Thanks for sharing that!

It's nothing new. It's called good ole' fashioned greed. Poor sellers these days need to entice buyer realtors to bring in their clients by offering higher commissions and bonuses. I had to do that when I sold my house in PG County 4 years ago.

Is it still absolutely necessary to market through the real estate agents representing buyers? You have to be determined, but there are discounters and online brokerages that can help you do it for less.

to restate that I am an agent that if the commission is 6% I would then get 3% of which I would give the Buyer 30% of my 3% split. Henry Immanuel

Gotcha, Henry.

Perhaps this is just a freak accident or perhaps things might be turning around. I have a colleague who sold a house in Louden County in 30 hours with five bids, three of which had escalation clauses, and ended up selling well over listing. The agents said these were the first escalation clauses they had seen in a really long time. House was listed just below the other houses in the same development that have been on the market for a while, but the escalataion clauses pushed it substantively above. This may be just a one-off as I am seeing lots of houses not moving. Just an observation from the field.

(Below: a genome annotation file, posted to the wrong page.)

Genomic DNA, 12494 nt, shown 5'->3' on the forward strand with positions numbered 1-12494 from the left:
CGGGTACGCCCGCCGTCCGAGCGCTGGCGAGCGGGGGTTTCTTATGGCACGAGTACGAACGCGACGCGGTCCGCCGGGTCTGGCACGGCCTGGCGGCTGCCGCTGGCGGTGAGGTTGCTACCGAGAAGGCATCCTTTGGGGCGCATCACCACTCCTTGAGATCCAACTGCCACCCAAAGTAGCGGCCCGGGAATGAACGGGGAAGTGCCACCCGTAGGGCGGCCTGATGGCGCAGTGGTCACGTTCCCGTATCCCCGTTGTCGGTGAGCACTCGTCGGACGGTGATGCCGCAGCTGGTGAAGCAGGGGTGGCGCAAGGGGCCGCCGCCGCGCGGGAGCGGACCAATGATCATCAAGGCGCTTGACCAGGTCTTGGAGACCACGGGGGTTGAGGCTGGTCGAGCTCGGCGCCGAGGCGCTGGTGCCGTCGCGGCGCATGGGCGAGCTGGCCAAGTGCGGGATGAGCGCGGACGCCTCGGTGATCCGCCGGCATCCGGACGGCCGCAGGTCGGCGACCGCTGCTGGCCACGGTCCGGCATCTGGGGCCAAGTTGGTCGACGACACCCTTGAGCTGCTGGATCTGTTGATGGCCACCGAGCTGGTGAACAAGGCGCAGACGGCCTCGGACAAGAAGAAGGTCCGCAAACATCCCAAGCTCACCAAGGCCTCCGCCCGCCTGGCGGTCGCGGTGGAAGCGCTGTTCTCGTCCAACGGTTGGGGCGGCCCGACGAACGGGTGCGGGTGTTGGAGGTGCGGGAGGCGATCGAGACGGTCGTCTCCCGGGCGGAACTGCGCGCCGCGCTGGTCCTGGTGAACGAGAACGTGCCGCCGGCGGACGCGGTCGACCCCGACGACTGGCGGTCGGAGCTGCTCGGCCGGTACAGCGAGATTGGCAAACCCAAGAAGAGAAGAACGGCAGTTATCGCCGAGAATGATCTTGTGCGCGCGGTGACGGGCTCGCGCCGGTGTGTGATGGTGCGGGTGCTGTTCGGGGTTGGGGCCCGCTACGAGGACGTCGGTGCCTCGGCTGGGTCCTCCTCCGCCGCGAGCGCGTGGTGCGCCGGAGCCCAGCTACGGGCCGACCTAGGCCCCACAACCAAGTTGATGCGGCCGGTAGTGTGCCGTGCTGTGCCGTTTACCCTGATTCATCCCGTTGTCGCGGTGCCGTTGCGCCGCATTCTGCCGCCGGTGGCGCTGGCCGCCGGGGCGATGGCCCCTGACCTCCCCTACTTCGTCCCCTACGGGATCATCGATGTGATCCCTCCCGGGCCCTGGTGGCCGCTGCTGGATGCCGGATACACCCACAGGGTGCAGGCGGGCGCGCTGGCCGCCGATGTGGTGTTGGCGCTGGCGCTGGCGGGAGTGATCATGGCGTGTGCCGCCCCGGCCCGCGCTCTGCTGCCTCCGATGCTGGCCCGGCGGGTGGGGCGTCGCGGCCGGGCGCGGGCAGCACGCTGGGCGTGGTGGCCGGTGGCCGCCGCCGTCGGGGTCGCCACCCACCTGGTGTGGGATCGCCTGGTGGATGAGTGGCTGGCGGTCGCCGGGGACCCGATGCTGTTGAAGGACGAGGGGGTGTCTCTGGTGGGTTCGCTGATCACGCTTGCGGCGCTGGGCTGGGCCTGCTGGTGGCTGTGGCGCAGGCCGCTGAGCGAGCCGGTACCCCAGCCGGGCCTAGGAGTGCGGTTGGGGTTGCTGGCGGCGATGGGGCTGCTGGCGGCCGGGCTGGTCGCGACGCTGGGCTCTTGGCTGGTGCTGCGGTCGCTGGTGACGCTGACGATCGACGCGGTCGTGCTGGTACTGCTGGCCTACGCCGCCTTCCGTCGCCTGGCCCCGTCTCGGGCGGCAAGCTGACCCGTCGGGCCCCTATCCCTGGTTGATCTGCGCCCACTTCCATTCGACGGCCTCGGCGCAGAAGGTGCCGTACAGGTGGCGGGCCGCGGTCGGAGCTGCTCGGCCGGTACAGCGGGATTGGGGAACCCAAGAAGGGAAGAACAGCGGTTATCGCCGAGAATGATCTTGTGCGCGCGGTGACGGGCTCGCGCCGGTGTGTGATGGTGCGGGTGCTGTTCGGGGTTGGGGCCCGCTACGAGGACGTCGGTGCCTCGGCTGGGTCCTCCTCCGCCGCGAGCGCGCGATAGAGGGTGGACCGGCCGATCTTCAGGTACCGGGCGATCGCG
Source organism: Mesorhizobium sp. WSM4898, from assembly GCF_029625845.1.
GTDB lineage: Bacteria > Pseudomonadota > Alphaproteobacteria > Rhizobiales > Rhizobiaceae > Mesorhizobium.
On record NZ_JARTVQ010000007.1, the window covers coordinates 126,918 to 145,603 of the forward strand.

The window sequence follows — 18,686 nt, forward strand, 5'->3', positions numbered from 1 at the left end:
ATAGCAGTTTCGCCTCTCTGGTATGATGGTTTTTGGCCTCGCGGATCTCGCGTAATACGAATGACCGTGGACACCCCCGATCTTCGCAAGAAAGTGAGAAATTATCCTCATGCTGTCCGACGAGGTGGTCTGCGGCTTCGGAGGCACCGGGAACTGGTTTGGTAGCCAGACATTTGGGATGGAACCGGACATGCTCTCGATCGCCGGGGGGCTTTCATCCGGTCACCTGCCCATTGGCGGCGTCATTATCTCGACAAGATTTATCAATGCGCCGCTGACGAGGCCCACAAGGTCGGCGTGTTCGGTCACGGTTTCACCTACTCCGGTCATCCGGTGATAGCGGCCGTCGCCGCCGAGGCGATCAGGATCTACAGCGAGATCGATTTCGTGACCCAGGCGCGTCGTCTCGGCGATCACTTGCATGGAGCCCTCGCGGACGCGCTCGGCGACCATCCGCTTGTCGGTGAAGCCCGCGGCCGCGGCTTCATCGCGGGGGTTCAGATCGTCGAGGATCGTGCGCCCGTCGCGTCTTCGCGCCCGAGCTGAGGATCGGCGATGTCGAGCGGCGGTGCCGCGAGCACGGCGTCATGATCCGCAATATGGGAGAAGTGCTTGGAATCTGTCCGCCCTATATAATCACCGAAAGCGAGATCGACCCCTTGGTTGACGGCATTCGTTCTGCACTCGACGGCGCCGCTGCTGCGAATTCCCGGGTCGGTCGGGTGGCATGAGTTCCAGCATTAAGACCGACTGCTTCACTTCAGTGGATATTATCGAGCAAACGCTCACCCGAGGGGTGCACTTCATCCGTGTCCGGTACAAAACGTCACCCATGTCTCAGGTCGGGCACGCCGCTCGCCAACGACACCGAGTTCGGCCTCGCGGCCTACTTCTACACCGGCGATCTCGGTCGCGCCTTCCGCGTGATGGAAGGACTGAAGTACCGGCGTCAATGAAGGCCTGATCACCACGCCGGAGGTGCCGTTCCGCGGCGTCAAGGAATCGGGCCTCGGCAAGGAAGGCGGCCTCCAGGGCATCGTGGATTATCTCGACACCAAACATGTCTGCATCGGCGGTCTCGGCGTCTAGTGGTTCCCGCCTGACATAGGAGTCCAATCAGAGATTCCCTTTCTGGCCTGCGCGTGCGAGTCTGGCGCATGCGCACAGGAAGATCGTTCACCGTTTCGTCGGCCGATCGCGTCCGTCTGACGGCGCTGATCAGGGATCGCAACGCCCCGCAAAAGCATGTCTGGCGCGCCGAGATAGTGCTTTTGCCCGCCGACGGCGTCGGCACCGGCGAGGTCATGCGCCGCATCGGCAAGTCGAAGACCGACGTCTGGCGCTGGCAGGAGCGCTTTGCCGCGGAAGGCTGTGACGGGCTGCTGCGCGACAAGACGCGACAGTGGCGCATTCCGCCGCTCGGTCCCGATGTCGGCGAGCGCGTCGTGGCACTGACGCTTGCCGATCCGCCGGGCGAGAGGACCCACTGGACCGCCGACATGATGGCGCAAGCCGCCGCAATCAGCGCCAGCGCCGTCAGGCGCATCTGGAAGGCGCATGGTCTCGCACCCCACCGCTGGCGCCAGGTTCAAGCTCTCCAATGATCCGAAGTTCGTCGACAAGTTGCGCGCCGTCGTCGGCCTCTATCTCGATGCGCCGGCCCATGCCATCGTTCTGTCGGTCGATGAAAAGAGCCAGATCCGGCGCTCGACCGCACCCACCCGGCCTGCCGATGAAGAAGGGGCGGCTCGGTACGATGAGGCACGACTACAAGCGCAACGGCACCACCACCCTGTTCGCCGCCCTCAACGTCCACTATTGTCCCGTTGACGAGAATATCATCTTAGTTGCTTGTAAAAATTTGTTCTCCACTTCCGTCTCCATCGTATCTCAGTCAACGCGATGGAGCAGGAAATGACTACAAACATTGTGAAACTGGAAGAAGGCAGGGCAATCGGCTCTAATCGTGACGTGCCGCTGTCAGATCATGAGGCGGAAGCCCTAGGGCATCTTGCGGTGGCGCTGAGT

I don't think it's quite that freakish -- I'm hearing of multiple bids in the DC area again. What I want to know is what happens with that appraisal! Will it support that price? Do they end up renegotiating the price lower after the appraisal comes in? If you know, drop me a note at razzie@washpost.com